Magazine
Latest Issue

Is Saudi Arabia’s social contract under strain?

Its people may not accept taxation without representation

By Peter Salisbury  

©Rainer Jensen/DPA/PA Images

It was a question that Saudi Arabia’s Deputy Crown Prince and rising centre of power wasn’t keen to answer.

Mohammed bin Salman had just been asked, by Economist editor Zanny Minton Beddoes, whether plans to implement a sales tax would force the conservative Kingdom his father rules over to open up politically. Along with other far-reaching economic reforms, Beddoes said, in an interview published in January 2016, it looked like the social contract between the ruling Al Sauds and the people of Saudi Arabia was…

Register today to continue reading

You’ve hit your limit of three articles in the last 30 days. To get seven more, simply enter your email address below.

You’ll also receive our free e-book Prospect’s Top Thinkers 2020 and our newsletter with the best new writing on politics, economics, literature and the arts.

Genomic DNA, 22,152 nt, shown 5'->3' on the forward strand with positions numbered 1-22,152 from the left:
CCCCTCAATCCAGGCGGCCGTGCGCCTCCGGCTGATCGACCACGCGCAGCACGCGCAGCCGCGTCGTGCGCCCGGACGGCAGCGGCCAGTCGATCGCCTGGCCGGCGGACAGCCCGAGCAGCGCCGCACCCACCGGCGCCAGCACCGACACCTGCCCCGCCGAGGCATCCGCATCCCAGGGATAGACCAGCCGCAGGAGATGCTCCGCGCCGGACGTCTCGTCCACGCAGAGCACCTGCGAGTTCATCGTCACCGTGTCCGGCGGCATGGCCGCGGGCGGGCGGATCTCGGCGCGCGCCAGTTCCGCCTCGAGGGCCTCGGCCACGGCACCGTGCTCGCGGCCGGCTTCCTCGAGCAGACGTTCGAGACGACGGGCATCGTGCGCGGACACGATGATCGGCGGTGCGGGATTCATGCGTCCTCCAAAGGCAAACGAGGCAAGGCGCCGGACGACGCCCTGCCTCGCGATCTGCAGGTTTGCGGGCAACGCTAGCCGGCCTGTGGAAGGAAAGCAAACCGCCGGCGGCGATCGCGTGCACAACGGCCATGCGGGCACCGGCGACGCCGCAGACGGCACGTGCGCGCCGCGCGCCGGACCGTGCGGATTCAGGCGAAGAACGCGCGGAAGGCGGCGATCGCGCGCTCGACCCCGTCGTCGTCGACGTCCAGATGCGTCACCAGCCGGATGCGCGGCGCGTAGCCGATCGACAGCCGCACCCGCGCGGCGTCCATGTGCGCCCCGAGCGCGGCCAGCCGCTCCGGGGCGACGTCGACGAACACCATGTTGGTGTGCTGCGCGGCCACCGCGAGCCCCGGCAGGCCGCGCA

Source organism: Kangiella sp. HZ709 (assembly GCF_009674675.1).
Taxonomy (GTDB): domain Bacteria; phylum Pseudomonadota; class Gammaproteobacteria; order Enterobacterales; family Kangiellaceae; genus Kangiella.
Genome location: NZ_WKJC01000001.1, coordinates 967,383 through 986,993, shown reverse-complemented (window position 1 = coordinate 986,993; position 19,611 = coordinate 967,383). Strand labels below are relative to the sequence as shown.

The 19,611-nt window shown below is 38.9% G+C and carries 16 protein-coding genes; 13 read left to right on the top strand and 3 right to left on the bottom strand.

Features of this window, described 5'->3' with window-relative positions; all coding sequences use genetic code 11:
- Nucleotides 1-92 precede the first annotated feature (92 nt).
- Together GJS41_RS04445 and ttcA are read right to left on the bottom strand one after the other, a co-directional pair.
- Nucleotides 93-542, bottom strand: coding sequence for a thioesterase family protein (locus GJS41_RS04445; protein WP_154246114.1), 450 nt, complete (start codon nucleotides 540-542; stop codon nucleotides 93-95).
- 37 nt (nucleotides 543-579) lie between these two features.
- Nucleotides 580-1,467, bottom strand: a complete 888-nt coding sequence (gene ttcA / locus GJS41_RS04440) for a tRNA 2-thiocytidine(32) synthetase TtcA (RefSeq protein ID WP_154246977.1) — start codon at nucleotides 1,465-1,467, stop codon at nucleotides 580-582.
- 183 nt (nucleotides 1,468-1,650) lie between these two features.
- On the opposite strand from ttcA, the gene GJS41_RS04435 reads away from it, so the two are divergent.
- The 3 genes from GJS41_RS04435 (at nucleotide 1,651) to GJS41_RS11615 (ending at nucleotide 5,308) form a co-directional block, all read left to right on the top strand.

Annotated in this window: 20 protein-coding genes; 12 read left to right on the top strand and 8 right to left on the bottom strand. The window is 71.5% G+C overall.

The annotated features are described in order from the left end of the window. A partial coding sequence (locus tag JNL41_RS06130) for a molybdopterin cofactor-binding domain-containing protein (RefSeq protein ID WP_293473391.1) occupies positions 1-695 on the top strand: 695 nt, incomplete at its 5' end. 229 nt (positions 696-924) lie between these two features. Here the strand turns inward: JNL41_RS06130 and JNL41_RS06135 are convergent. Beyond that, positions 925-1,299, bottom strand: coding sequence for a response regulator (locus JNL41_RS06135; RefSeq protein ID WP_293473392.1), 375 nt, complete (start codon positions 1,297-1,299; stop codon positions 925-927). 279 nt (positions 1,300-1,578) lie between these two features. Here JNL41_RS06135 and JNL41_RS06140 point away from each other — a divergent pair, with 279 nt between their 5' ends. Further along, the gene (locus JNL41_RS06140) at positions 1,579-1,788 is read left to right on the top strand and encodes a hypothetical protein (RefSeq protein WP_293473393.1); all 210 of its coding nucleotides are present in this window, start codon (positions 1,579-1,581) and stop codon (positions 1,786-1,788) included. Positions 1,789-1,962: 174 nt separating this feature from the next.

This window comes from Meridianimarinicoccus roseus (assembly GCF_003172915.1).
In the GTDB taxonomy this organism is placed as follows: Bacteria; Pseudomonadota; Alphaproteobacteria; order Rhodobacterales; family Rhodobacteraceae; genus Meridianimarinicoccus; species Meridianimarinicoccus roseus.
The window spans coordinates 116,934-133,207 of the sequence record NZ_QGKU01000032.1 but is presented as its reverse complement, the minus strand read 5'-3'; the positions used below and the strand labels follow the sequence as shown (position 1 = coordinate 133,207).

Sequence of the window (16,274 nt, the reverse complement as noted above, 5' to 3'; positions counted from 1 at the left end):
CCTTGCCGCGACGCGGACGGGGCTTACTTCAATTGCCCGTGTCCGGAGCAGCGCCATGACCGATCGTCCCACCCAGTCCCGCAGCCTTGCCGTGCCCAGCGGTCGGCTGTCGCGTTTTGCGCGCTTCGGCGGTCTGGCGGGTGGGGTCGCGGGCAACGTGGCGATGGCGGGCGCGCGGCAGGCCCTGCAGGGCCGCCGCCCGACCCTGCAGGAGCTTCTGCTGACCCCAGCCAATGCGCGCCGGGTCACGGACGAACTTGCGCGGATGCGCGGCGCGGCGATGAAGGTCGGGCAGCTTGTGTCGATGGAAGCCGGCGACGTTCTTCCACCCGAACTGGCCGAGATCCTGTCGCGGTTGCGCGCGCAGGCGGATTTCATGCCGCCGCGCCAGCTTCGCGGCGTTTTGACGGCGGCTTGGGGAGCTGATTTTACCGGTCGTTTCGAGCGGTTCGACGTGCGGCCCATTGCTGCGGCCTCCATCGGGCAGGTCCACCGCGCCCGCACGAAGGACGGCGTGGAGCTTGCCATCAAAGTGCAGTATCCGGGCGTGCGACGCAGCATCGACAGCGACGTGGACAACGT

Prospect may process your personal information for our legitimate business purposes, to provide you with newsletters, subscription offers and other relevant information.

Click here to learn more about these purposes and how we use your data. You will be able to opt-out of further contact on the next page and in all our communications.

This site is protected by reCAPTCHA and the Google Privacy Policy and Terms of Service apply.

We want to hear what you think about this article. Submit a letter to letters@prospect-magazine.co.uk

More From Prospect